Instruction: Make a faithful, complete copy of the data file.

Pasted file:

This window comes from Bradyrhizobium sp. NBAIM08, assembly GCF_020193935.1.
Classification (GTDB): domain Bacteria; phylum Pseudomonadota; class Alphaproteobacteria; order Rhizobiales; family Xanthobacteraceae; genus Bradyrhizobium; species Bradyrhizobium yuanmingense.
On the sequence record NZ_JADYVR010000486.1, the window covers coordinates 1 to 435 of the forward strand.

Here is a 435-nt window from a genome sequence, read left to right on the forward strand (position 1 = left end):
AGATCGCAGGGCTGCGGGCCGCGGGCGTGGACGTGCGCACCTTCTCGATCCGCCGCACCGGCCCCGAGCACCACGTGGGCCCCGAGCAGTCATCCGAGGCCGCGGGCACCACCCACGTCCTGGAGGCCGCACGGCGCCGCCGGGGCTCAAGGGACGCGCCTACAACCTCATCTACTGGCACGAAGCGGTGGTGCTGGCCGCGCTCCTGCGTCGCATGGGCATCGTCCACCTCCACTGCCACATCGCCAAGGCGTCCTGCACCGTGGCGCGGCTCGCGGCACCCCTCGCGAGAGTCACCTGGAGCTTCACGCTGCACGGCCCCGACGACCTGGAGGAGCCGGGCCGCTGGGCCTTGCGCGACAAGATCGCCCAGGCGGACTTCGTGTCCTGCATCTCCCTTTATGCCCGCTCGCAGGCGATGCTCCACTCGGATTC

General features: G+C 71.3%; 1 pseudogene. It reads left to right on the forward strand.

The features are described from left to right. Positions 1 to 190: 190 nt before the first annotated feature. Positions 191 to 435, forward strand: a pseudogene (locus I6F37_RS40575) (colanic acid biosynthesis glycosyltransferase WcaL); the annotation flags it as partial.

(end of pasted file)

This window comes from Bradyrhizobium sp. NBAIM08, assembly GCF_020193935.1.
Classification (GTDB): domain Bacteria; phylum Pseudomonadota; class Alphaproteobacteria; order Rhizobiales; family Xanthobacteraceae; genus Bradyrhizobium; species Bradyrhizobium yuanmingense.
On the sequence record NZ_JADYVR010000486.1, the window covers coordinates 1 to 435 of the forward strand.

Here is a 435-nt window from a genome sequence, read left to right on the forward strand (position 1 = left end):
AGATCGCAGGGCTGCGGGCCGCGGGCGTGGACGTGCGCACCTTCTCGATCCGCCGCACCGGCCCCGAGCACCACGTGGGCCCCGAGCAGTCATCCGAGGCCGCGGGCACCACCCACGTCCTGGAGGCCGCACGGCGCCGCCGGGGCTCAAGGGACGCGCCTACAACCTCATCTACTGGCACGAAGCGGTGGTGCTGGCCGCGCTCCTGCGTCGCATGGGCATCGTCCACCTCCACTGCCACATCGCCAAGGCGTCCTGCACCGTGGCGCGGCTCGCGGCACCCCTCGCGAGAGTCACCTGGAGCTTCACGCTGCACGGCCCCGACGACCTGGAGGAGCCGGGCCGCTGGGCCTTGCGCGACAAGATCGCCCAGGCGGACTTCGTGTCCTGCATCTCCCTTTATGCCCGCTCGCAGGCGATGCTCCACTCGGATTC

General features: G+C 71.3%; 1 pseudogene. It reads left to right on the forward strand.

The features are described from left to right. Positions 1 to 190: 190 nt before the first annotated feature. Positions 191 to 435, forward strand: a pseudogene (locus I6F37_RS40575) (colanic acid biosynthesis glycosyltransferase WcaL); the annotation flags it as partial.